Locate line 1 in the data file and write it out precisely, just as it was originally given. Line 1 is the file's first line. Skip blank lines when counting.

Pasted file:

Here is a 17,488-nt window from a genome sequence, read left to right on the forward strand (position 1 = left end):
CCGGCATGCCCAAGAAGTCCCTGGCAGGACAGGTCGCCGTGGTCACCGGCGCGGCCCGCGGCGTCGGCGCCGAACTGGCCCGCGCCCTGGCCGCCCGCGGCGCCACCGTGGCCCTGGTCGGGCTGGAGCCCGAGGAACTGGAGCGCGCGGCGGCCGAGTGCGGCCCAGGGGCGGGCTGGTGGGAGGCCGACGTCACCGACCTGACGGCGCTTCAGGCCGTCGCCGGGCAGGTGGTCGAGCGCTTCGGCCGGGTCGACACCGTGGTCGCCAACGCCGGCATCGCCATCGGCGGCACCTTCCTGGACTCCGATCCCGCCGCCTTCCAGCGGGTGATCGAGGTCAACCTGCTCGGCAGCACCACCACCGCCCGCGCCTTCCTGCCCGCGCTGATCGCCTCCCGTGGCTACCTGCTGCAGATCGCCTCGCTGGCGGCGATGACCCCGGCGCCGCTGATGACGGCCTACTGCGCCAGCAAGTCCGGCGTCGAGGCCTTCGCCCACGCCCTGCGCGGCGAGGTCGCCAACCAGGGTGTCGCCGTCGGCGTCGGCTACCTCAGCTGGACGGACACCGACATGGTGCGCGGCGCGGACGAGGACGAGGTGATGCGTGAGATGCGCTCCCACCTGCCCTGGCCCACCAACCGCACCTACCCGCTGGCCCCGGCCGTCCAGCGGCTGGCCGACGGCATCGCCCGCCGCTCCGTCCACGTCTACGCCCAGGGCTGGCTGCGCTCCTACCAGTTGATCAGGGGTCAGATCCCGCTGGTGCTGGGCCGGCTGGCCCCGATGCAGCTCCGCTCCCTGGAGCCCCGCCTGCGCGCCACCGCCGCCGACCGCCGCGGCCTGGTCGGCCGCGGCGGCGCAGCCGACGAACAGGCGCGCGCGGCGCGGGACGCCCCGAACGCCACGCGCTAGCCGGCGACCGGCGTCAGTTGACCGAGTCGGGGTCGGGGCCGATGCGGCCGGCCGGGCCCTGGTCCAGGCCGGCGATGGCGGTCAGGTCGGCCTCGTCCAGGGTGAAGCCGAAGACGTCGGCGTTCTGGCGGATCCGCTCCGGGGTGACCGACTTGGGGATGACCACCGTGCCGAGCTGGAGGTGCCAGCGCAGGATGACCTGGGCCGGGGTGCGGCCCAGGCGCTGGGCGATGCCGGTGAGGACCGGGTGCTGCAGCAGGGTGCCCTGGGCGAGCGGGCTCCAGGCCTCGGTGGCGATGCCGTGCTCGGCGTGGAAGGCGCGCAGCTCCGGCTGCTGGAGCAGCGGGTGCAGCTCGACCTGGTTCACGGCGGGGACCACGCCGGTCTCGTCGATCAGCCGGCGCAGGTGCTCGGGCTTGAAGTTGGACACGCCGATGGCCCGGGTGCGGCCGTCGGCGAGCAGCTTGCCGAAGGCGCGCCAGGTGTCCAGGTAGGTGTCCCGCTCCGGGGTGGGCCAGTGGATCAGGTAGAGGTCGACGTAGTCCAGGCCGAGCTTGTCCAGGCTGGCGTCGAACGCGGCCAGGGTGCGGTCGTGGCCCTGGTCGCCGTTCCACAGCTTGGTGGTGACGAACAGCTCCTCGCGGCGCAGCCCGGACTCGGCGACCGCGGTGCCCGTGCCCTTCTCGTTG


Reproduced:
Here is a 17,488-nt window from a genome sequence, read left to right on the forward strand (position 1 = left end):